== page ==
JOLTS stands for Job Openings and Labor Turnover Survey. The April report shows there were 4.6 official unemployed people hunting for a job to every position available. There were only 2,972,000 job openings for April 2011 and a -4.8% drop from the previous month. Below is the graph of job openings per the official unemployed.
If one takes the official broader definition of unemployment, or U6, currently at 15.8%, the ratio becomes even worse, 8.2 unemployed people per each job opening.
The job openings rate (2.2 percent), the hires rate (3.0 percent), and the separations rate (2.9 percent) were essentially unchanged in April.
Below are raw job openings, way below pre-recession levels.
Believe this or not, since the so called end of the Great Recession, job openings have only increased 549,000. That's pathetic.
We can see some of this in the actual hires from April, note the dramatic decline and the slight downturn in April. Hires were down -2.3% from March 2011.
At 4.0 million in April, the number of hires has increased from 3.6 million in October 2009 (the series trough) but remains below the 5.0 million hires in December 2007 when the recession began.
Below are total job separations, 3,743,000, with the term separation meaning you're out of a job through a layoff, quitting or retirement. Notice how separations is almost equal to the number of hires, 3,972,000. Seems the revolving door has come to working America, although not quite the same as the one in Washington D.C.
The number of quits or voluntary job separations is becoming dangerously close to the number of fires. Want a choice of employers? Doesn't seem to be much of an option today.
Since the end of the recession, the proportion of layoffs and discharges has declined; however, the proportion of quits has not returned to pre-recession levels. In April, the proportion of quits for total nonfarm was 50 percent and the proportion of layoffs and discharges was 41 percent. The proportion of quits for total private was 51 percent and the proportion of layoffs and discharges was 41 percent.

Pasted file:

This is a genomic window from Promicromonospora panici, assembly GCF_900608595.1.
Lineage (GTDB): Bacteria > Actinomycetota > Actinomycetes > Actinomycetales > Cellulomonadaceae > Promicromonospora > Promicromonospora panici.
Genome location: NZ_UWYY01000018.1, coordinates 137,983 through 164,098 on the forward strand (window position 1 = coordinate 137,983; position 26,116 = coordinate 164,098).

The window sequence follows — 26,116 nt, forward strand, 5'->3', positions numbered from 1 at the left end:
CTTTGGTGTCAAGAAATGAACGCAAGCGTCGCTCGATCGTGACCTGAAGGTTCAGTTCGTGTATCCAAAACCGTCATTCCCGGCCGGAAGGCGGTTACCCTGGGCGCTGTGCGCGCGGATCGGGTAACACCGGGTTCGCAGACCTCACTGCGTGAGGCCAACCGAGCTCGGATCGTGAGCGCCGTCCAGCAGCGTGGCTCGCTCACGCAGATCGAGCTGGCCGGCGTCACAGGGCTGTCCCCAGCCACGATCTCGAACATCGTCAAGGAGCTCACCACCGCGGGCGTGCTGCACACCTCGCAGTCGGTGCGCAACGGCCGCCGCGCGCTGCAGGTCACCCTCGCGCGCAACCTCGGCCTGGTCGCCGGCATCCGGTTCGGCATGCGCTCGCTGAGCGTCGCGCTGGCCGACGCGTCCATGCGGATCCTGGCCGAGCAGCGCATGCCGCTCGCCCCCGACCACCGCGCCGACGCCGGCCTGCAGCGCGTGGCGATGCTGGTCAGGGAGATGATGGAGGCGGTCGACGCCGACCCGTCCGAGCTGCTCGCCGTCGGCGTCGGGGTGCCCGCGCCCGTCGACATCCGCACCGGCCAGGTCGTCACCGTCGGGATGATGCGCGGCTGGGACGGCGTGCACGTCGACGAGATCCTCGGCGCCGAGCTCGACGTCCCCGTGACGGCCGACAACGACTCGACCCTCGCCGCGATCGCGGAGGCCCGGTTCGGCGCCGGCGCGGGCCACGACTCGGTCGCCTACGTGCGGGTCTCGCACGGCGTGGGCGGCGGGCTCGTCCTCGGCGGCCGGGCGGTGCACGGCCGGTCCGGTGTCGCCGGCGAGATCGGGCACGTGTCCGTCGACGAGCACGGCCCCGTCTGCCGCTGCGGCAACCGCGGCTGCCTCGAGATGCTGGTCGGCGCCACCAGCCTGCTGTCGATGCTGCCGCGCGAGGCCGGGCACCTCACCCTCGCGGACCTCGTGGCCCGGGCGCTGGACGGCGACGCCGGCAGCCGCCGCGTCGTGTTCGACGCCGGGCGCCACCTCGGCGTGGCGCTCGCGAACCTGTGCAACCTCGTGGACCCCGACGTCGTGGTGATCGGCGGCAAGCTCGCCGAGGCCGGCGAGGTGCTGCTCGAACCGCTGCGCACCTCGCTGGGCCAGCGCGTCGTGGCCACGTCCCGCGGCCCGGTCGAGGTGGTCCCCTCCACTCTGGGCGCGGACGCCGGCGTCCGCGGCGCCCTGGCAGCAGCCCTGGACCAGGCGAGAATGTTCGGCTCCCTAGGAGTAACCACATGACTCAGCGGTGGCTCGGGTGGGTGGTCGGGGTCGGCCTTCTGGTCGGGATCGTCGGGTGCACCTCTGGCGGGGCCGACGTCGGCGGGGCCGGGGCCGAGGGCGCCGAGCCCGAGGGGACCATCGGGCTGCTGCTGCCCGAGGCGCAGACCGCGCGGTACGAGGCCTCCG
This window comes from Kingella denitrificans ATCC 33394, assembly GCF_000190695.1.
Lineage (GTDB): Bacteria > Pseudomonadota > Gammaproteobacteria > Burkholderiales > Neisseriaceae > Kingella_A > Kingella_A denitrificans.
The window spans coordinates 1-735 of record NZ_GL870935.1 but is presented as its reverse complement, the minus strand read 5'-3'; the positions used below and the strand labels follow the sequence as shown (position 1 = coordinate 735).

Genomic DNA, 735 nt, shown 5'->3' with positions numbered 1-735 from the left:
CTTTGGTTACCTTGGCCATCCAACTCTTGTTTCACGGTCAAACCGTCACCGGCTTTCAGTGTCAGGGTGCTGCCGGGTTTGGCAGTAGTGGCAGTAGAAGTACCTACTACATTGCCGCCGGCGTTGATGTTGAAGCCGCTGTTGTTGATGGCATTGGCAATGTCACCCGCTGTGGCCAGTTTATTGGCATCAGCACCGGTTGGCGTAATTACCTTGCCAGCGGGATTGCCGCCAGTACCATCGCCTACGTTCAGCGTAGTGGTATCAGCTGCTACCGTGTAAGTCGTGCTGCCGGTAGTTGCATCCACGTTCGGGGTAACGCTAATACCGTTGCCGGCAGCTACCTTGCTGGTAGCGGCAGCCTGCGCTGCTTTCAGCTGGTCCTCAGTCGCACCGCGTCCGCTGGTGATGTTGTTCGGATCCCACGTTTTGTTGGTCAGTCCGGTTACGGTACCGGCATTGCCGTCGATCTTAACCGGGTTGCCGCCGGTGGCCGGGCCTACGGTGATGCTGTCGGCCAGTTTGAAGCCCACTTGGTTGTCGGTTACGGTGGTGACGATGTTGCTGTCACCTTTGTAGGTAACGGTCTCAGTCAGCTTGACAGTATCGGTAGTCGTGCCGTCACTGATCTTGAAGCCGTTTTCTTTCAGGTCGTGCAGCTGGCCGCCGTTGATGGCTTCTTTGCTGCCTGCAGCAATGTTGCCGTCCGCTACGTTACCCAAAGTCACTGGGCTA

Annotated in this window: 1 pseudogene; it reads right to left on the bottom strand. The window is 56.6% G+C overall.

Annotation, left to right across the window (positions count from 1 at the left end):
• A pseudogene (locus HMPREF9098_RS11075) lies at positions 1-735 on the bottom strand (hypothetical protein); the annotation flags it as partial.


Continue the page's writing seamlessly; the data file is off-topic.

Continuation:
Below are quits minus discharges and layoffs. What this graph shows is how people do not have a choice in jobs, the number of people being forced out of their job is more equaling the number who plain quit, which implies little choice and those who have a job are hanging on for dear life.
The JOLTS takes a random sampling of 16,000 businesses and derives their numbers from that. The survey also uses the CES, or current employment statistics, not the household survey as their base benchmark, although ratios are coming from the household survey, which gives the tally of unemployed.
The BLS was kind enough to make a credible Beveridge Curve graph, reprinted below. The Beveridge curve shows the official unemployment rate vs. the job openings rate. If you see a bunch of data points to the far right, that's bad, it means there is long term unemployment and not enough jobs. Look at how we're stuck to the right, the green shows how fast we went to the right and stuck there, meaning there are no jobs. This graph shows working America is in big trouble.
For the JOLTS report, the BLS creates some fairly useful graphs, some of which were reprinted here, and they have oodles of additional information in their databases, broken down by occupational area. The Saint Louis Federal Reserve also had loads of graphing tools for JOLTS. Below is a reprint of the BLS bubble graph, and the first thing to note is how health and educational employment dwarfs manufacturing. For economies of scale, we really need to see that manufacturing bubble grow and grow, it's about 11% of the total economy which is not good for a host of reasons.
To put these ratios into perspective, there were 4.8 million job openings in March 2007 and believe this or not, the low point of job openings was in July 2009.